precept

EnglishEdit

 
English Wikipedia has an article on:
Wikipedia

Alternative formsEdit

EtymologyEdit

Borrowed from Late Latin praeceptum, form of praecipiō (to teach), from Latin prae (pre-) + capiō (take).

PronunciationEdit

  • IPA(key): /ˈpɹiːsɛpt/
  • (file)

NounEdit

precept (plural precepts)

  1. A rule or principle, especially one governing personal conduct.
    Precept guides, but example draws.
    • 2006: Theodore Dalrymple, The Gift of Language
      I need hardly point out that Pinker doesn't really believe anything of what he writes, at least if example is stronger evidence of belief than precept.
    • 1891, Hale, Susan, Mexico (The Story of the Nations), volume 27, London: T. Fisher Unwin, page 80:
      He found a people in the extreme of barbarism living in caves, feeding upon the bloody flesh of animals they killed in hunting; he taught them many things, so that by his example, and for generations after he left them by his precepts, they advanced to high civilization.
  2. (law) A written command, especially a demand for payment.
  3. (UK) An order issued by one local authority to another specifying the rate of tax to be charged on its behalf.
    1. A rate or tax set by a precept.
      • The Parish Council is financed by raising a small levy - the precept - on all residential properties within the parish. [1]

TranslationsEdit

VerbEdit

precept (third-person singular simple present precepts, present participle precepting, simple past and past participle precepted)

  1. (intransitive, chiefly US, medicine) To act as a preceptor; to teach a physician-in-training by supervising their clinical practice.
  2. (transitive, obsolete) To teach (something) by precepts.
    • 1603 (date written), [Francis] Bacon, “Valerius Terminus: Of the Interpretation of Nature; with the Annotations of Hermes Stella. Chapter XI. The Chapter Immediately Following the Inventary; Being the 11th in Order, a Part thereof.”, in Robert Stephens, compiler; [John Lockyer], editor, Letters and Remains of the Lord Chancellor Bacon, London: [] W[illiam] Bowyer, published 1734, OCLC 1264954677, page 411:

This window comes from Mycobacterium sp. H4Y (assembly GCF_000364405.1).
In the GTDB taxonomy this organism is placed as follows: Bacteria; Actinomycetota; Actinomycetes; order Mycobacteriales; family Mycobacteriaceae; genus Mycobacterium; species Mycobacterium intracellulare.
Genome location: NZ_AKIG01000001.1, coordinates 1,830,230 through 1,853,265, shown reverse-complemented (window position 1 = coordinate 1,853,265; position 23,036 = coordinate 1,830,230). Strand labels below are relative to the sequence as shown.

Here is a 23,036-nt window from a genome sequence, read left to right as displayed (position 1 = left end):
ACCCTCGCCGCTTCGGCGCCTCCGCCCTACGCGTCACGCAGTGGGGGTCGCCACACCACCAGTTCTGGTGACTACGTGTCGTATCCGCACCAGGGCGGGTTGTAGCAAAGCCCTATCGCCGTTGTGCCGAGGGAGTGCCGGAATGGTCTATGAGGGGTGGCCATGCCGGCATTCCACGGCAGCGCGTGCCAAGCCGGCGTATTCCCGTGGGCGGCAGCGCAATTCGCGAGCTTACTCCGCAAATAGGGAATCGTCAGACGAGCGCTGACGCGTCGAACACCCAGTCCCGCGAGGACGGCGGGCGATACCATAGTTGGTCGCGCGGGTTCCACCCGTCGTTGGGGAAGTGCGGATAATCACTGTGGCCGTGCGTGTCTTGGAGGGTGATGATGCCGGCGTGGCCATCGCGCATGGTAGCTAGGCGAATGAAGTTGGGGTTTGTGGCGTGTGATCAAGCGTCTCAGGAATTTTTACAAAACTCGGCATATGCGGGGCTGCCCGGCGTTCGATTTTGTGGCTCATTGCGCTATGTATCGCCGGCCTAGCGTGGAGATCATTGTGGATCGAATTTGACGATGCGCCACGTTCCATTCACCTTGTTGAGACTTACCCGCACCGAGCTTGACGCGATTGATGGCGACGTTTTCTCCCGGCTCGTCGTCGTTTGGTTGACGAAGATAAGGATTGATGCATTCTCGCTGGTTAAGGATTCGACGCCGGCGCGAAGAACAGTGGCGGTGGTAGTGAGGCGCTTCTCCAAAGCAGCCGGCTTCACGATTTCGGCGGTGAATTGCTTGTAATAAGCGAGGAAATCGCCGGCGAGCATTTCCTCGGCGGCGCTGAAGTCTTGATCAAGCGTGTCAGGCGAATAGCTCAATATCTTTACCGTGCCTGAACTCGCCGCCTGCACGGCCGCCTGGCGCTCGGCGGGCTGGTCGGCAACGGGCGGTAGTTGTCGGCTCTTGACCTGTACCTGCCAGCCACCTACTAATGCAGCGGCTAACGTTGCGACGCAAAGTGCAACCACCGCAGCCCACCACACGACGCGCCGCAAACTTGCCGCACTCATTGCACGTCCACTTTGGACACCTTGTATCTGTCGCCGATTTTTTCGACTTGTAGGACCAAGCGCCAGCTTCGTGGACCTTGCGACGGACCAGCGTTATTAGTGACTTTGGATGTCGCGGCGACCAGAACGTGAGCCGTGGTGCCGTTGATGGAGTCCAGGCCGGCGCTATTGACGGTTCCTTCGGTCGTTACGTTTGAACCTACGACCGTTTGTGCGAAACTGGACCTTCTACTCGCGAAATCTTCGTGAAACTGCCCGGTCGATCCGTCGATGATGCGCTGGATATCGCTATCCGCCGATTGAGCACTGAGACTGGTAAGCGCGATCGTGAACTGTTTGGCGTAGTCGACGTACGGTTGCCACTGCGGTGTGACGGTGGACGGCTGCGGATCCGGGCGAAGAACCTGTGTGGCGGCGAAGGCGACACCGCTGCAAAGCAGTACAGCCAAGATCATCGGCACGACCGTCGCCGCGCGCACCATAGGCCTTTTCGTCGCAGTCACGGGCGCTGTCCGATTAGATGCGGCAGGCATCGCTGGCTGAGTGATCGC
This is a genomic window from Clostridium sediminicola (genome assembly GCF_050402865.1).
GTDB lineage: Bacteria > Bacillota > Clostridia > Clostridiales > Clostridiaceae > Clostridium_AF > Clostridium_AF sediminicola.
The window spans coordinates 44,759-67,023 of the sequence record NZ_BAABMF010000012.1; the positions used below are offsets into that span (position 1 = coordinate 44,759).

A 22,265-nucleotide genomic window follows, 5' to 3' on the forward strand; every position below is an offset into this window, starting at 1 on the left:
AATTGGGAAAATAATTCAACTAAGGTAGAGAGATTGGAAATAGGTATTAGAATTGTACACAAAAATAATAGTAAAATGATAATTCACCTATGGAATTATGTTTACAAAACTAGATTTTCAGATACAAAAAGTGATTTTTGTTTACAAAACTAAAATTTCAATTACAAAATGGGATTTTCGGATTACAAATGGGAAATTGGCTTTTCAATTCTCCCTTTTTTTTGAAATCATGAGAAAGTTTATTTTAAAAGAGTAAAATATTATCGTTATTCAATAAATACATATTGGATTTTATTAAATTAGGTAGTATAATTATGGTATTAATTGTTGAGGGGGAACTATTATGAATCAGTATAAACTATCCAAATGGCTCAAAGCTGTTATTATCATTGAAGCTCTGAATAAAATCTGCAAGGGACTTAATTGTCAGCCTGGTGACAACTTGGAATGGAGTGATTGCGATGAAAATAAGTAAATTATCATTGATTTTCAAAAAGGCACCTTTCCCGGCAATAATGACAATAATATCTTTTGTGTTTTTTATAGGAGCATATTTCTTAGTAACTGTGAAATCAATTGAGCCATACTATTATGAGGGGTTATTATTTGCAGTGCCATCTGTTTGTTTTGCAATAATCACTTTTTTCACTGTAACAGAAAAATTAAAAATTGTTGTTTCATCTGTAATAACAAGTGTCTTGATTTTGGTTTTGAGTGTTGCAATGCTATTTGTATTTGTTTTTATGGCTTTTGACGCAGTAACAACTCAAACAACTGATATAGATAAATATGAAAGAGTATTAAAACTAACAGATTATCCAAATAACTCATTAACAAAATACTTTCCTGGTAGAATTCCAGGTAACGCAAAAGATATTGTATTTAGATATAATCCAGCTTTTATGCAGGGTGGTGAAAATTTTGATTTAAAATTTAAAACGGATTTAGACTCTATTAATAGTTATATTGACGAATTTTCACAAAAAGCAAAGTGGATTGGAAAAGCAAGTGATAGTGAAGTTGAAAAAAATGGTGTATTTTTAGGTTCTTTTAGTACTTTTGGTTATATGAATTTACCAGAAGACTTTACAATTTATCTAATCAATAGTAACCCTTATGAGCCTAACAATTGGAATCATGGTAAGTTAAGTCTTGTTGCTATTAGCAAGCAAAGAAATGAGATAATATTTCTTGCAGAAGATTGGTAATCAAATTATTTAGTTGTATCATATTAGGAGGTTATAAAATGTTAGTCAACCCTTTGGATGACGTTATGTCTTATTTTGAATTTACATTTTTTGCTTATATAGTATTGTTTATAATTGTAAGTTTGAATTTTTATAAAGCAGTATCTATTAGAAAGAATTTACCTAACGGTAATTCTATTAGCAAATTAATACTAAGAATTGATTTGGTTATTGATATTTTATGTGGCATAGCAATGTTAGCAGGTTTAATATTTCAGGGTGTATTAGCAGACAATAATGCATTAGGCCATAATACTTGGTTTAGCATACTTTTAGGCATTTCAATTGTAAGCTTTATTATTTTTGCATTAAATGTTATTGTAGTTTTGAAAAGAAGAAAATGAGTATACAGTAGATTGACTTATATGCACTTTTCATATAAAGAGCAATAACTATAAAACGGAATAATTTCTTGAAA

[T]he tvvo commended rules by him [Aristotle] ſet down, vvhereby the axioms of Sciences are precepted to be made convertible, and vvhich the latter men have not vvithout elegancy ſurnamed; the one the rule of truth, becauſe it preventeth deceipt; the other the rule of prudence, becauſe it freeth election, are the ſame thing in ſpeculation and affirmation, vvhich vve novv obſerve.

Further readingEdit

AnagramsEdit


Old IrishEdit

EtymologyEdit

Borrowed from Late Latin praeceptum, form of praecipiō (to teach), from prae (pre-) + capiō (take).

PronunciationEdit

NounEdit

precept f (genitive precepte)

  1. verbal noun of pridchaid
    • c. 800, Würzburg Glosses on the Pauline Epistles, published in Thesaurus Palaeohibernicus (reprinted 1987, Dublin Institute for Advanced Studies), edited and with translations by Whitley Stokes and John Strachan, vol. I, pp. 499–712, Wb. 10d23
      Mad ar lóg pridcha-sa, .i. ar m’étiuth et mo thoschith, ním·bia fochricc dar hési mo precepte.
      If I preach for pay, that is, for my clothing and my sustenance, I shall not have a reward for my preaching.
    • c. 800, Würzburg Glosses on the Pauline Epistles, published in Thesaurus Palaeohibernicus (reprinted 1987, Dublin Institute for Advanced Studies), edited and with translations by Whitley Stokes and John Strachan, vol. I, pp. 499–712, Wb. 21c19
      Is oc precept soscéli at·tó.
      I am preaching the gospel.
    • c. 800, Würzburg Glosses on the Pauline Epistles, published in Thesaurus Palaeohibernicus (reprinted 1987, Dublin Institute for Advanced Studies), edited and with translations by Whitley Stokes and John Strachan, vol. I, pp. 499–712, Wb. 23b7
      Hóre am essamin-se precepte asmo chuimriug, is lia de creitfess.
      Since I am fearless in preaching out of my captivity, the more it is who will believe.
    • c. 800, Würzburg Glosses on the Pauline Epistles, published in Thesaurus Palaeohibernicus (reprinted 1987, Dublin Institute for Advanced Studies), edited and with translations by Whitley Stokes and John Strachan, vol. I, pp. 499–712, Wb. 28d16
      cách rot·chechladar oc precept
      everyone who will hear you preaching

InflectionEdit

Feminine ā-stem
Singular Dual Plural
Nominative preceptL preceptL, preceupt preceptaH
Vocative preceptL preceptL, preceupt preceptaH
Accusative preceptN, preceupt preceptL, preceupt preceptaH
Genitive precepteH, preceptae preceptL preceptN
Dative preceptL, preceupt preceptaib preceptaib
Initial mutations of a following adjective:
  • H = triggers aspiration
  • L = triggers lenition
  • N = triggers nasalization

MutationEdit

Old Irish mutation
Radical Lenition Nasalization
precept phrecept
or unchanged
precept
pronounced with /b(ʲ)-/
Note: Some of these forms may be hypothetical. Not every
possible mutated form of every word actually occurs.

Further readingEdit


RomanianEdit

EtymologyEdit

From French précepte, from Latin praeceptum.

NounEdit

precept n (plural precepte)

  1. precept

DeclensionEdit